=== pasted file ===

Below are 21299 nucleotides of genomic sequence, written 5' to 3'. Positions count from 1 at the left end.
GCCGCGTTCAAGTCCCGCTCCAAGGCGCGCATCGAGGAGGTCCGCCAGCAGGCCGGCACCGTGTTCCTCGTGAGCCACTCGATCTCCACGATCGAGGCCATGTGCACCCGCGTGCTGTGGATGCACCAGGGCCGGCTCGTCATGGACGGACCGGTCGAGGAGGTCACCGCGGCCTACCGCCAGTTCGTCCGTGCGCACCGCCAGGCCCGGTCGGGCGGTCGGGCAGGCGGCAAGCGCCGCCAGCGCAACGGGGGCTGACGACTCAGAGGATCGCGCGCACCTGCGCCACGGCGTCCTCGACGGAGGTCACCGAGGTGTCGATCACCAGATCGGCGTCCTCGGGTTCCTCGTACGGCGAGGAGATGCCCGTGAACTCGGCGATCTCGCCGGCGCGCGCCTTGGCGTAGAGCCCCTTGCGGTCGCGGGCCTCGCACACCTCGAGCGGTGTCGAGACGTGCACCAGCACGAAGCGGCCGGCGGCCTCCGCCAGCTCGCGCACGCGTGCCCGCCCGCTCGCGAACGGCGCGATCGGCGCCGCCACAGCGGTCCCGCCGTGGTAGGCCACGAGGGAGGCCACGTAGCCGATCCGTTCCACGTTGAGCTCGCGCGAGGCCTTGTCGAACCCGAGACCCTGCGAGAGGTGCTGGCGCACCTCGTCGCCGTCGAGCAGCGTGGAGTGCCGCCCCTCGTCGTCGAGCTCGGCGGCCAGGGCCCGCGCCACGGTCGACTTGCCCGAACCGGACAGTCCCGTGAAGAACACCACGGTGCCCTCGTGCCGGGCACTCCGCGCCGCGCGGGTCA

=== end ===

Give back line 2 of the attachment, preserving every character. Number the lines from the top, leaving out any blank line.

GCCGCGTTCAAGTCCCGCTCCAAGGCGCGCATCGAGGAGGTCCGCCAGCAGGCCGGCACCGTGTTCCTCGTGAGCCACTCGATCTCCACGATCGAGGCCATGTGCACCCGCGTGCTGTGGATGCACCAGGGCCGGCTCGTCATGGACGGACCGGTCGAGGAGGTCACCGCGGCCTACCGCCAGTTCGTCCGTGCGCACCGCCAGGCCCGGTCGGGCGGTCGGGCAGGCGGCAAGCGCCGCCAGCGCAACGGGGGCTGACGACTCAGAGGATCGCGCGCACCTGCGCCACGGCGTCCTCGACGGAGGTCACCGAGGTGTCGATCACCAGATCGGCGTCCTCGGGTTCCTCGTACGGCGAGGAGATGCCCGTGAACTCGGCGATCTCGCCGGCGCGCGCCTTGGCGTAGAGCCCCTTGCGGTCGCGGGCCTCGCACACCTCGAGCGGTGTCGAGACGTGCACCAGCACGAAGCGGCCGGCGGCCTCCGCCAGCTCGCGCACGCGTGCCCGCCCGCTCGCGAACGGCGCGATCGGCGCCGCCACAGCGGTCCCGCCGTGGTAGGCCACGAGGGAGGCCACGTAGCCGATCCGTTCCACGTTGAGCTCGCGCGAGGCCTTGTCGAACCCGAGACCCTGCGAGAGGTGCTGGCGCACCTCGTCGCCGTCGAGCAGCGTGGAGTGCCGCCCCTCGTCGTCGAGCTCGGCGGCCAGGGCCCGCGCCACGGTCGACTTGCCCGAACCGGACAGTCCCGTGAAGAACACCACGGTGCCCTCGTGCCGGGCACTCCGCGCCGCGCGGGTCA